Halftone

From Academic Kids

Halftoning is a method of printing shades using a single color ink. By varying the size or density of the dots, the eye can see a shade somewhere between the solid colour and the colour of the background paper. The effect has its limits, when the dots get too small or spaced too far apart, the eye starts seeing dots again.

Photograph reduced to a black and white halftone with round spots and a 45° screen
Photograph reduced to a black and white halftone with round spots and a 45° screen
Missing image
Halftone_example_CMYK.png
Same photograph in color, reduced to a CMYK halftone

A pattern of dots that is used to represent a particular shade is known as a halftone screen. The number of dots measured horizontally in one inch is the typical way of measuring a screen, known as the screen ruling and represented with a hash mark. For instance, a screen with 150 dots per inch would be referred to as "150#".

When different screens meet, a number of distracting visual effects can occur, including the edges being overly emphasized, as well as a moiré pattern. This problem can be reduced by rotating the screens in relation to each other. This screen angle is another common measurement used in printing, measured in degrees clockwise from a line running to the left (9 o'clock is zero degrees).

Halftoning is also commonly used for printing colour pictures. The general idea is the same, by varying the density of the four primary printing colours, cyan, magenta, yellow and black, any particular shade can be reproduced.

In this case there is an additional problem that can occur. In the simple case, one could create a halftone using the same techniques used for printing shades of grey, but in this case the different printing colours have to remain physically close to each other to fool the eye into thinking they are a single colour. To do this the industry has standardized on a set of known angles, which result in the dots forming into small circles or rosettes.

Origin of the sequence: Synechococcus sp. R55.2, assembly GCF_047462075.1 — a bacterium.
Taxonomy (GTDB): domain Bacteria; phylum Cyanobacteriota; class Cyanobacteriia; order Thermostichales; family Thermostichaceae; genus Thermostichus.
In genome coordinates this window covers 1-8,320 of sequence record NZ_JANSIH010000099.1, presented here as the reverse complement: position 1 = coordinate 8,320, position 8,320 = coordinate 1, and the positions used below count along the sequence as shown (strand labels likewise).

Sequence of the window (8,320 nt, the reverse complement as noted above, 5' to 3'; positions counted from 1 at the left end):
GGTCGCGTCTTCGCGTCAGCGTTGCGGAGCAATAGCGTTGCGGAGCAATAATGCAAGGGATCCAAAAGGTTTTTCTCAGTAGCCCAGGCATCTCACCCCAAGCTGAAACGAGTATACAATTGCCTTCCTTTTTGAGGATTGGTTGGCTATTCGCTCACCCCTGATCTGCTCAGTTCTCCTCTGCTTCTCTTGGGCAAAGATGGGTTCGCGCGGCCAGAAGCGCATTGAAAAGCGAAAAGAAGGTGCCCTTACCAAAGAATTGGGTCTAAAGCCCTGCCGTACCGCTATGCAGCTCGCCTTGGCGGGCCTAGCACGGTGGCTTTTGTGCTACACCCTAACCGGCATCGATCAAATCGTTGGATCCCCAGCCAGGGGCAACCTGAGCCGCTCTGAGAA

Photographic halftoning utilizes a high frequency/low frequency dichotomy. The low frequency attribute is a local area of the output image called a halftone cell. Each equal-sized cell relates to a corresponding area (size and location) of the continuous-tone input image. Within each cell, the high frequency attribute is a centered variable-sized halftone dot composed of ink or toner.

The ratio of the inked area to the non-inked area of the output cell corresponds to the luminence or graylevel of the input cell. From a suitable distance, the human eye averages both the high frequency apparent gray level approximated by the ratio within the cell and the low frequency apparent changes in gray level between adjacent equally-spaced cells and centered dots.

Digital halftoning has been replacing photographic halftoning since 1986. Digital halftoning utilizes a raster image or bitmap within which each monochrome picture element or pixel may be on or off, ink or no ink. Consequently, to emulate the photographic halftone cell, the digital halftone cell must contain groups of monochrome pixels within the same-sized cell area.

The fixed location and size of these monochrome pixels compromises the high frequency/low frequency dichotomy of the photographic halftone method. Clustered multi-pixel dots cannot "grow" incrementally but in jumps of one whole pixel. In addition, the placement of that pixel is slightly off-center. To minimize this compromise, the digital halftone monochrome pixels must be quite small, numbering up to 2,540 to 3,556 per inch.


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